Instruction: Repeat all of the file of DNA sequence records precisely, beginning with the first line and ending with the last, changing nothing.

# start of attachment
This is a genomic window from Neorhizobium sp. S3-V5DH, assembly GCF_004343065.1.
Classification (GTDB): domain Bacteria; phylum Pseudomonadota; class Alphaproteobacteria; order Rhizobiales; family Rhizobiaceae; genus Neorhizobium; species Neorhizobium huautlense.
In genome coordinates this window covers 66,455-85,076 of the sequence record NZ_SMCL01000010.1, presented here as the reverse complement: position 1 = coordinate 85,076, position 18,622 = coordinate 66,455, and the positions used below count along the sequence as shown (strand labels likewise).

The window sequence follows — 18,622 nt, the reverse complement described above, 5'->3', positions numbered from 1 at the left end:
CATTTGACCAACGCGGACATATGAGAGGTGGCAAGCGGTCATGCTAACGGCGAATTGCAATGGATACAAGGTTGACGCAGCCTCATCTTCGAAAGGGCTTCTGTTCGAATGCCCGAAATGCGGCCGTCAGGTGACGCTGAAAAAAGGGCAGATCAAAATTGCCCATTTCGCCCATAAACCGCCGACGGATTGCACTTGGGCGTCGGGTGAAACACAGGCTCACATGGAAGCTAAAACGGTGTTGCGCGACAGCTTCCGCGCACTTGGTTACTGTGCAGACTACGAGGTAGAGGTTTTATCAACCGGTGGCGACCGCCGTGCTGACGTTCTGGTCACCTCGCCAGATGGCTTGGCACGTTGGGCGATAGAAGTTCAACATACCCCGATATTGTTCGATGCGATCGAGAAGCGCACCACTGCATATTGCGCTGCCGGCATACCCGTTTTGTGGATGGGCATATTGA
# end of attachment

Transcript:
This is a genomic window from Neorhizobium sp. S3-V5DH, assembly GCF_004343065.1.
Classification (GTDB): domain Bacteria; phylum Pseudomonadota; class Alphaproteobacteria; order Rhizobiales; family Rhizobiaceae; genus Neorhizobium; species Neorhizobium huautlense.
In genome coordinates this window covers 66,455-85,076 of the sequence record NZ_SMCL01000010.1, presented here as the reverse complement: position 1 = coordinate 85,076, position 18,622 = coordinate 66,455, and the positions used below count along the sequence as shown (strand labels likewise).

The window sequence follows — 18,622 nt, the reverse complement described above, 5'->3', positions numbered from 1 at the left end:
CATTTGACCAACGCGGACATATGAGAGGTGGCAAGCGGTCATGCTAACGGCGAATTGCAATGGATACAAGGTTGACGCAGCCTCATCTTCGAAAGGGCTTCTGTTCGAATGCCCGAAATGCGGCCGTCAGGTGACGCTGAAAAAAGGGCAGATCAAAATTGCCCATTTCGCCCATAAACCGCCGACGGATTGCACTTGGGCGTCGGGTGAAACACAGGCTCACATGGAAGCTAAAACGGTGTTGCGCGACAGCTTCCGCGCACTTGGTTACTGTGCAGACTACGAGGTAGAGGTTTTATCAACCGGTGGCGACCGCCGTGCTGACGTTCTGGTCACCTCGCCAGATGGCTTGGCACGTTGGGCGATAGAAGTTCAACATACCCCGATATTGTTCGATGCGATCGAGAAGCGCACCACTGCATATTGCGCTGCCGGCATACCCGTTTTGTGGATGGGCATATTGA